Defining Whitey – Unique or a Copy – A Quest for An Answer

John “Red” Shea served twelve years for drug offenses.  At age 21 he claims he was Whitey’s top lieutenant in the drug distribution business.  A Golden Gloves boxing champion he was good with his fists which came in handy while in prison.

He avers in his book Rat Bastard there is nothing worse in the world than a rat.  When learning Whitey was a rat he says he became physically sick.  In the book’s epilogue he writes of his confused feelings toward Whitey:  ”On the one hand, Whitey Bulger was a hero to me, someone who taught me the streets, the code, someone who was respected and feared by everyone, with a few notable exceptions.  He was a man’s man, and what I learned from him made me what I am today.  I wanted to be like Whitey Bulger.  . . .  On the other hand, Whitey was a total fraud.  He took care of himself and gave the rest of us up.  He couldn’t face the music.  He didn’t practice what he preached.  It is still incomprehensible to me that a guy of his character, who presented himself as he did, who schooled me so well, could be a rat.”

That ending is fascinating.  He calls him a “man’s man.”  He’d still be admiring him had he not been a rat.   He doesn’t see Whitey as the depraved monstrous killer of two defenseless young women and tens of others.

Then there’s another Golden Gloves boxing champion, Southie tough  Eddie MacKenzie, who wrote Street Soldier.  He writes that he and Tommy Dixon ran Whitey’s drug distribution business giving Whitey $20,000 a week.  He says, “Working for Whitey was as good as it got.  True, he was a homicidal psychopath; I’d known that from the first moment I met him.  But he was my homicidal psychopath, my boss, the man I respected and feared and served with every bit of loyalty in my being.

Both men are Golden Gloves champions;  both claim to have run Whitey’s drug business;  both use the same term about Whitey — “Respect and Fear.”   

Shea first tells of encountering Whitey in 1983 when he’s 18 and Whitey is 55 years old;  MacKenzie in 1980 when he’s 22 and Whitey’s  51.  Both are confrontations of sorts.  Shea describes Whitey’s eyes as “burning like blue laser beams;   MacKenzie says he had “icy, blue-gray eyes . . . a glacial stare: this guy’s whole being was ice cold.

Shea tells how one night in a bar he disses Whitey.  The next day he hears Whitey’s looking for him.   He’s working out at Castle Island when Whitey shows up (backed up by Weeks and Flemmi) and confronts him.  Shea stands up to him.  Actually Whitey backs down but even Shea can’t get his mind around that.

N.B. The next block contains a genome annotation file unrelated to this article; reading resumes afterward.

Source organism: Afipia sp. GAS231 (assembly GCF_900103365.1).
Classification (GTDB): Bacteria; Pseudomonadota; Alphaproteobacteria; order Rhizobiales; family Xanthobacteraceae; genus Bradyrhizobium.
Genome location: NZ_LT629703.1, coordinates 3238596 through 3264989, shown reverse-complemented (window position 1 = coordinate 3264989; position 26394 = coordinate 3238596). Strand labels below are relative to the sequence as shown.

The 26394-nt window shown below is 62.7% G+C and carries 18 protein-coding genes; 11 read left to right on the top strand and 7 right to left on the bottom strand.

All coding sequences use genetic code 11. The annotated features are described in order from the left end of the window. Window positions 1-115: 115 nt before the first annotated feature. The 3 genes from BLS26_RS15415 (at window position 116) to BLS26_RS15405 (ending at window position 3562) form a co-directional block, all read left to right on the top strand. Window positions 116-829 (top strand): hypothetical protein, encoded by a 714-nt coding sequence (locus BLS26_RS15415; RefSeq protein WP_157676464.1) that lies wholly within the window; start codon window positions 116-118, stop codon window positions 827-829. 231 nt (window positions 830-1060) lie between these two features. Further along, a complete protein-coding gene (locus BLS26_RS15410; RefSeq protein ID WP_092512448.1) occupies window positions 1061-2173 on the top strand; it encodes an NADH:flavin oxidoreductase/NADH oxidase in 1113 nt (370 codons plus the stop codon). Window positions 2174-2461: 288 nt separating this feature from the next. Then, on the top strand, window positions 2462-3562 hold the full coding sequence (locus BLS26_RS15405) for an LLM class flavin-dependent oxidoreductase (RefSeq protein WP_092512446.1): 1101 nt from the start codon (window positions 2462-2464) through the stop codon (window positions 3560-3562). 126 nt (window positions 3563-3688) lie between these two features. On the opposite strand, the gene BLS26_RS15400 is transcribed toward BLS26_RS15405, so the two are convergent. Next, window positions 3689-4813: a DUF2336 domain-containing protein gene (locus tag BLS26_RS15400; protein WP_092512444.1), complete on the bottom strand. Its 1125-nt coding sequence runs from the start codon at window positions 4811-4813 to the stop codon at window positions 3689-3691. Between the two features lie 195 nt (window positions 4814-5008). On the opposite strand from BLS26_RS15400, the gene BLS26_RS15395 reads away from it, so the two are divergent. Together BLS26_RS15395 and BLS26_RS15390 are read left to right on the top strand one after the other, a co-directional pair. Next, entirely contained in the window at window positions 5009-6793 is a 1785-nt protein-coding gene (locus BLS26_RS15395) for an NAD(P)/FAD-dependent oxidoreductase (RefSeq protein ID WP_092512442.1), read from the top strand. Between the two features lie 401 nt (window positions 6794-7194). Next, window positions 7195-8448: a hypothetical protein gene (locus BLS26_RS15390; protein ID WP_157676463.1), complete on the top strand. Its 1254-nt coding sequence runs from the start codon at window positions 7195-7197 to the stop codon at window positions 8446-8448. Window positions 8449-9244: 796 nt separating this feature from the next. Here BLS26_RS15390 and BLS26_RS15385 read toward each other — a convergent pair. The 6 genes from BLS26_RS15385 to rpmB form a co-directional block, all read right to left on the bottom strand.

MacKenzie’s working out in his apartment when Whitey walks in with three others.  He’s looking for some Hummels that MacKenzie had stolen.  MacKenzie become apologetic but won’t rat out his partner.  Whitey says he respects him for that and cuts him a favor saying that he owed Whitey one in return.

As part of Whitey’s drug enterprise, both MacKenzie and Shea end up being arrested as part of the 51 guys scooped in August 1990.  Five are held on bail and taken to the Fed pen in Danbury.  Yet they  hardly mention each other in their books.  Shea writes about Carmen Tortola, a Boston Mafia guy, approaching them in Danbury to tell them that Whitey was an informant.  He said it happened when he “was in the common room with Paul Moore, Tom Cahill, an Eddie MacKenzie, my cellmate, unfortunately . . . .”   He writes a couple of pages later how all the other guys got out on bail saying, “Eddie Mack, out (and talking).   There’s no love lost between Shea and MacKenzie.

I’ve told how Whitey was the bully — beating up younger kids, always being accompanied by others, and always with a dangerous weapon.  As I consider it, I don’t think bully is the right word to describe him.  Tough guys like Shea and MacKenzie aren’t cowed by bullies.

I’m trying to figure out what explains the adoration Shea and others in Southie had for Whitey?   Who in the long line of criminal thugs can we most closely identify him with?  Have there been other psychopathic killers who were admired like him?  Why is he such a phenomenon I bother writing about him?  Is it due to our fascination with evil?     Thursdays will be my day to explore this.  Any ideas or insights are welcome.

I initially suggested Whitey was a psychotic killer but I was told such a person “has lost touch with reality  and thinks dogs and KGB agents are following him.”   I stand corrected.